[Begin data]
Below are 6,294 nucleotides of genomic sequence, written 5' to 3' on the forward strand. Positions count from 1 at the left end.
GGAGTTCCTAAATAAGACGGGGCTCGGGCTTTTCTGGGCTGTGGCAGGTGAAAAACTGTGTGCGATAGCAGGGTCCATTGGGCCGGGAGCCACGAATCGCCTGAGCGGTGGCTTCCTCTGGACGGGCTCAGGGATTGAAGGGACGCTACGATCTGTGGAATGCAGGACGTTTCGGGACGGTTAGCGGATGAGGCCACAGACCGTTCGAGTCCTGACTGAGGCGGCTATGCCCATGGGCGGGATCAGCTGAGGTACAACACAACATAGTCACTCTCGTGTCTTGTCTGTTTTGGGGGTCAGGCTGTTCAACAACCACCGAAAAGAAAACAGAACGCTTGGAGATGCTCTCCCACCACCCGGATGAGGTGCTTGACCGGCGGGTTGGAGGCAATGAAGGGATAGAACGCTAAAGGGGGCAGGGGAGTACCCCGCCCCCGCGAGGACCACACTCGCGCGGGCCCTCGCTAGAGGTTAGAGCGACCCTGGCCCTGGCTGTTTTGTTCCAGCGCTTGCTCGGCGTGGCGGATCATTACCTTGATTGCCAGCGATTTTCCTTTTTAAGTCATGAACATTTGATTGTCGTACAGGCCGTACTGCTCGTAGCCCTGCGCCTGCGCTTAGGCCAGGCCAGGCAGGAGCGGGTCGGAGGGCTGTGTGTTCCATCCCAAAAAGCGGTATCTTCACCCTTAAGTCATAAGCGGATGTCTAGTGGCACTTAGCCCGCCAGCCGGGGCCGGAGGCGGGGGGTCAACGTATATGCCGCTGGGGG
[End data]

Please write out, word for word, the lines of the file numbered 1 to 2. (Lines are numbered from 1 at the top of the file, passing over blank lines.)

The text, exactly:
Below are 6,294 nucleotides of genomic sequence, written 5' to 3' on the forward strand. Positions count from 1 at the left end.
GGAGTTCCTAAATAAGACGGGGCTCGGGCTTTTCTGGGCTGTGGCAGGTGAAAAACTGTGTGCGATAGCAGGGTCCATTGGGCCGGGAGCCACGAATCGCCTGAGCGGTGGCTTCCTCTGGACGGGCTCAGGGATTGAAGGGACGCTACGATCTGTGGAATGCAGGACGTTTCGGGACGGTTAGCGGATGAGGCCACAGACCGTTCGAGTCCTGACTGAGGCGGCTATGCCCATGGGCGGGATCAGCTGAGGTACAACACAACATAGTCACTCTCGTGTCTTGTCTGTTTTGGGGGTCAGGCTGTTCAACAACCACCGAAAAGAAAACAGAACGCTTGGAGATGCTCTCCCACCACCCGGATGAGGTGCTTGACCGGCGGGTTGGAGGCAATGAAGGGATAGAACGCTAAAGGGGGCAGGGGAGTACCCCGCCCCCGCGAGGACCACACTCGCGCGGGCCCTCGCTAGAGGTTAGAGCGACCCTGGCCCTGGCTGTTTTGTTCCAGCGCTTGCTCGGCGTGGCGGATCATTACCTTGATTGCCAGCGATTTTCCTTTTTAAGTCATGAACATTTGATTGTCGTACAGGCCGTACTGCTCGTAGCCCTGCGCCTGCGCTTAGGCCAGGCCAGGCAGGAGCGGGTCGGAGGGCTGTGTGTTCCATCCCAAAAAGCGGTATCTTCACCCTTAAGTCATAAGCGGATGTCTAGTGGCACTTAGCCCGCCAGCCGGGGCCGGAGGCGGGGGGTCAACGTATATGCCGCTGGGGG